Thursday, March 21, 2013

World Water Day Congressional Advocacy Day

Post by Maame Yankah, Plan International Youth Representative

A day on 'The Hill', Maame (right)
with Lauren Yamagata, Plan WASH Program Associate
While Ghana has one of the strongest emerging economies in Africa, over a quarter of the population does not have access to clean safe drinking water. The problem is particularly dismal in most parts of Ghana where diarrhea causes 25 percent of all deaths of children below the age of five each year, according to UNICEF. The figures get even higher in the Northern parts where most of the population fetches water from the wells, rivers, streams, ponds and other natural water sources that often contain disease causing organisms.

When I was 15 years of age, I attended a public boarding high school in Ghana which was in a relatively developed area in Southern Ghana. There were days when the water flow was irregular which meant my housemates and I had to wake early to walk to the nearest water source to look for water before class. This could take thirty minutes to an hour depending on how close the water source was and how many people were already in line waiting to fetch water from this limited resource. My friends and I would carry buckets on our heads and jerry cans in our hands in order to avoid repeating the long journey it took to look for water and to minimize the time lost in going back and forth from the boarding house to the water source to fetch water. Often times we would go to the water pump at the school entrance when we heard there was water there. But, by the time we would get there, there would be long lines of people waiting to fetch water which meant it was likely we would get none to fetch. When it finally got to our turn, unfortunately the water source will be depleted and we would have to resort to other sources to find water. While this did not happen too often, it was very frustrating and infuriating when it did.

Apart from the time lost in fetching water, most of my friends and I became unproductive at school and would sleep in class due to fatigue. I remember one time when I felt like my head was about to fall off because of how heavy the bucket of water was. Carrying water on your head and on your shoulders has dire physical consequences which might not manifest themselves at that point in time but will affect the body in the future. The water was sometimes dirty so we did not drink it but rather we drank sachet water which is water in plastic bags. This could get very expensive especially when we had to buy more than ten packs for chores, consumption and for taking showers. While I had the privilege of fetching water and going to school, many people especially women and girls were deprived of an education, deprived of a normal productive life and deprived of a healthy body because of this inadequate access to water.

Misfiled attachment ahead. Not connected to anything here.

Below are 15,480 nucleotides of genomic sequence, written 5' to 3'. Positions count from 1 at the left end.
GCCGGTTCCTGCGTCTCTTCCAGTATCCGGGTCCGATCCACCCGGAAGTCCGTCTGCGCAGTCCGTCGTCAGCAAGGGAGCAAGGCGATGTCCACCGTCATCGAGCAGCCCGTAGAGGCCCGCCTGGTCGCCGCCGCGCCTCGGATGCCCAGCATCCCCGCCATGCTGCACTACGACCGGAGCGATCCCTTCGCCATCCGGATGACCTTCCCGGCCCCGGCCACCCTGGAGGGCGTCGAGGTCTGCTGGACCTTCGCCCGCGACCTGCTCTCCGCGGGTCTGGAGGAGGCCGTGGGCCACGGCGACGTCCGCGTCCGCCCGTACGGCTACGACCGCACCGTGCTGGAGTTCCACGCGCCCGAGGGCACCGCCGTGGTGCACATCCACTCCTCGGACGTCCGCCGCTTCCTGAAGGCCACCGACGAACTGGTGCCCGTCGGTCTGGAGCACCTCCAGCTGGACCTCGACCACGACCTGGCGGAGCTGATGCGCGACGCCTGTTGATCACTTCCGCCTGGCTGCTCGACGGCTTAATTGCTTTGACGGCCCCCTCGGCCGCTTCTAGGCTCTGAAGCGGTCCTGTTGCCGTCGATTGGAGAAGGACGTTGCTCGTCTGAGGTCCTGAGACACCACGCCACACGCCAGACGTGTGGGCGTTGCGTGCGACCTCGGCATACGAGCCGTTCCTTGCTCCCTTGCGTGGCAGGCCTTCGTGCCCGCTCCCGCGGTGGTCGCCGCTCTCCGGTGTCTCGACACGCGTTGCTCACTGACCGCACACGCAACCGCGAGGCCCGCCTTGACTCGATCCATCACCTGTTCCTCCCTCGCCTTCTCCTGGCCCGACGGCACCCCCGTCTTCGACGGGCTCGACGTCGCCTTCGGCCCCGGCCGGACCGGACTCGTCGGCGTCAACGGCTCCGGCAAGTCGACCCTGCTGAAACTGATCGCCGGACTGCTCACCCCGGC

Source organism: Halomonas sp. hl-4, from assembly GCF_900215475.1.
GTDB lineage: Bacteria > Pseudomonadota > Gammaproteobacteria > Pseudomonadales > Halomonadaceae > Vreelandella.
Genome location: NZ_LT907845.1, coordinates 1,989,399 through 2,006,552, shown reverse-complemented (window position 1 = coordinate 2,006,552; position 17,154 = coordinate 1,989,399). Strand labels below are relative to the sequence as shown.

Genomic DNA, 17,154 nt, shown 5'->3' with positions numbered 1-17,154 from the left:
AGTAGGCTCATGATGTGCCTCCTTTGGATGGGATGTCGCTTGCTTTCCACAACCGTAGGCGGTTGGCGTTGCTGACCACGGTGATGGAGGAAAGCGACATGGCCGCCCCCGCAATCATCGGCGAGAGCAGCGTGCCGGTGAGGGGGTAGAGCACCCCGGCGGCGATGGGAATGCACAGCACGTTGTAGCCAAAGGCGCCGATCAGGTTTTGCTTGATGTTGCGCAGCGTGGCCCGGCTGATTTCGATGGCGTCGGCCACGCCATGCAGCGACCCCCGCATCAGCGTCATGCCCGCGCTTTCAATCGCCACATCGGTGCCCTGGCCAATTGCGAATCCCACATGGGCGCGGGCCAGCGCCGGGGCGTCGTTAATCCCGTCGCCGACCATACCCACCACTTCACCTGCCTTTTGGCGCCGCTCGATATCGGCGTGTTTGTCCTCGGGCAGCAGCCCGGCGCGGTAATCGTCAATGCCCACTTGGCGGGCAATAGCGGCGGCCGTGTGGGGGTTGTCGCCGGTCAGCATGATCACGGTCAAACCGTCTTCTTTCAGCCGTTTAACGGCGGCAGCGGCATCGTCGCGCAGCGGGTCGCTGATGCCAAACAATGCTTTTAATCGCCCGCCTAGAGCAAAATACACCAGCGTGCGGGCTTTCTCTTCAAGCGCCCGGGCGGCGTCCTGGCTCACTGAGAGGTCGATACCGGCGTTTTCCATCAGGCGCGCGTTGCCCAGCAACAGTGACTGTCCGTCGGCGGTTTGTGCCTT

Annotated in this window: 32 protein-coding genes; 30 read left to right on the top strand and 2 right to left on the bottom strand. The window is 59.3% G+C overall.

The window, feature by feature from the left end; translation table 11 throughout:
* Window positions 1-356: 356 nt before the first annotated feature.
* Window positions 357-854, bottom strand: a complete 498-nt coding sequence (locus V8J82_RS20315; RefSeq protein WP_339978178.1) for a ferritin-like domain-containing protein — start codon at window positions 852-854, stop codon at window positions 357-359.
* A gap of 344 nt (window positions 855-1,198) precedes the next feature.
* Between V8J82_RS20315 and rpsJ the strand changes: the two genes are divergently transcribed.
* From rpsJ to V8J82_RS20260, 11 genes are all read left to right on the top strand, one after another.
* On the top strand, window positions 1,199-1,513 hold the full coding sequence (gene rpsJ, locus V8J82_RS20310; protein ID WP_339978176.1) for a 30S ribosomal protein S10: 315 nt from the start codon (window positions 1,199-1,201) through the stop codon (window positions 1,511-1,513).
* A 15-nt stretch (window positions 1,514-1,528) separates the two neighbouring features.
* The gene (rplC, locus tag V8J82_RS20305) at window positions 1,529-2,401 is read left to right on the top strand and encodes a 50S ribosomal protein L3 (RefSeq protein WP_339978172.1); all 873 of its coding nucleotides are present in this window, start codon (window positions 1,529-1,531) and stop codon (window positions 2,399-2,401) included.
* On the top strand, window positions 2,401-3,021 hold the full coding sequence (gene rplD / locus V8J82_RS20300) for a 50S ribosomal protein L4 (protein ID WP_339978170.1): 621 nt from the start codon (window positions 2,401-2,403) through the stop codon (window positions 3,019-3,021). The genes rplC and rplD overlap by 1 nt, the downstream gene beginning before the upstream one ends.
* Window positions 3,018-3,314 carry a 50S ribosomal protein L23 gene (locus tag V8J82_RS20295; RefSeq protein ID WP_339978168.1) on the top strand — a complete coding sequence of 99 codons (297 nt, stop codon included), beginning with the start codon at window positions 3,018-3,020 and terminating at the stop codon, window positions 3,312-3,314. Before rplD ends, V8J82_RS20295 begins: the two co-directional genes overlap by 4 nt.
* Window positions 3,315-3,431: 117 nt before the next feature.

In my efforts as a “WASH ambassador”, I create awareness about this important issue and encourage citizens to support WASH – clean drinking water, sanitation and hygiene – efforts mostly in developing countries. On the 20th of March, 2013 as part of the World Water Day Congressional Advocacy Day, I visited the offices of members of the Senate and the House of Representatives to encourage them to rally their support for the Water for the World Act, which will be introduced in the near future. This act seeks to modify the 2005 Senator Paul Simon Water for the Poor Act and improve the efficiency with which the U.S gives foreign aid for WASH without incurring additional costs.

As part of this process, I joined other WASH advocates to demonstrate the breadth of support for WASH issues and to create awareness and gather support for the act which is yet to be introduced. Our day began with advocacy training including a short address from former Senator Bennett from Utah. Along with three other team members; Lauren Yamagata, (Plan International WASH Program Associate) Ryan Quinn (Save the Children) and Angel Lopez (9th grade, HB Woodlawn High School and H2O for Life advocate), we attended three different meetings with congressional staff to make them aware of this act and to get them to promote it when they report back to their bosses. I shared my personal story of growing up without access to water with the staff and explained the importance of targeting the poorest of the poor who really need water.

It was very enlightening to see how “Hill Day” goes and how advocacy is done at the congressional level. This was my first time seeing how the process works, learning the dynamics of Congress, learning how lobbyists and advocates make their cases by either been seen in the Capitol building or having meetings with congressional staff who will in turn convey the message to members of Congress. I got to share my personal story with them which brought a face to the issues we were talking about. It was a great learning experience and very rewarding as I know once this bill is passed, millions of people will have access to clean water, sanitation and hygiene.

My hope is that you will educate yourself on water issues, educate your community and support the WASH work done by Plan International USA.


  1. Great post! Thank you for participating in advocacy day and letting our lawmakers know that this is an important issue -- one that we can SOLVE.

  2. great post Maame.
    thank you for sharing the experience.
    From ANTONIO